He was still a little stuck, “You can say those sorts of things. I cannot say those sorts of things.” At this point, I just want to get out of there, especially as there are now other people observing this interaction. Finally, the tech gives up, gives me the collection jug, and tells me to go back to my OB’s office to see if they have any ‘hats.’
Continuing the never ending search for this mysterious hat-thing, I approach the OB’s receptionist and say, “The lab is out of hats for my urine sample collection. He said you might have some.” At the receptionist’s blank look, I realize that I have now become one of these strange people who casually talk about using hats to collect urine. After a few moments, she gets up and goes to find one of the nurses.
She returns with the nurse, grumbling about how they lab is supposed to have these, not them (finally, someone using language that make sense!) and carrying:
Bonus: When I got home, I just dumped everything (paperwork, glucose bottle, unused jug, unused hat) on the counter. When my husband came home, I hear, “What is this hat-thing, and why is it on my counter?!” I couldn’t help but laugh out loud. I exclaimed, “You called it a hat! I have a funny story for you!”
Random Pregnancy Thoughts
- Oh my, this nausea is unpleasant; however, as long as eat 2 of each meal, I seem to be doing okay.
- I love this! I’ve never slept better or felt more rested!
- This is so cool – my food cravings are so healthy!
- My mood is so stable and pleasant – and I was so worried about mood swings!
- My boobs are getting even bigger?! How is this physiologically possible? How much do they weigh? (For the inappropriately curious, 1.5 lbs each.)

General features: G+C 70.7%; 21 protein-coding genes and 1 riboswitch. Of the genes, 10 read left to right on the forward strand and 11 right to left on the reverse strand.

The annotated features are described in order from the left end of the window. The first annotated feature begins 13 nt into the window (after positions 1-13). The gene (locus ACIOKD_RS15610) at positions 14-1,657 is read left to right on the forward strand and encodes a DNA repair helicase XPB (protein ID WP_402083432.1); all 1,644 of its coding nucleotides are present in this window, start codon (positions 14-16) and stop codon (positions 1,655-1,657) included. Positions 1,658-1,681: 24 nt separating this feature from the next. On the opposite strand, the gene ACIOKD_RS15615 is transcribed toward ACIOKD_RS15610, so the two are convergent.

- Okay, I’m slightly uncomfortable.
- (Direct quote from 12 hours before my water broke at 36 weeks) “I’m finally ready to say that I’m more ready for pregnancy to be over than afraid of childbirth.”
- (Upon water breaking) Where the heck is my pregnancy book? What do you pack in a hospital bag? Where in this book will it tell me what to pack to go to the hospital?! (Spoiler Alert – nowhere)
- (In labor at the hospital) No one ever told me that it could be “too early” for an epidural.
- This kinda sucks.
- How can it be evolutionary beneficial to be repulsed by food, water, and other liquids when you’re trying to grow a human?
- I want to go back in time and punch my prior pregnant self in the face.
- Why am I crying?
- I hate everyone.
- My husband must really love me.
- My back and butt really hurt.
- Why can’t I sleep? It can’t be good to not sleep more than 2 hours a night. (Upon consultation with my OB, “Well, yes, that happens sometimes.”)
- (While the baby is frustrating the heck out of the ultrasound tech with non-stop motion) Heh. At least I’m not the only one she’s giving a hard time to!
- My husband brought me chocolate cake for no reason. I love him so much, I have to cry.
- My back hurts so badly, I can only lay in bed and cry. (Upon consultation with my OB, “Sorry, it’s like that sometime. Take some acetaminophen.”)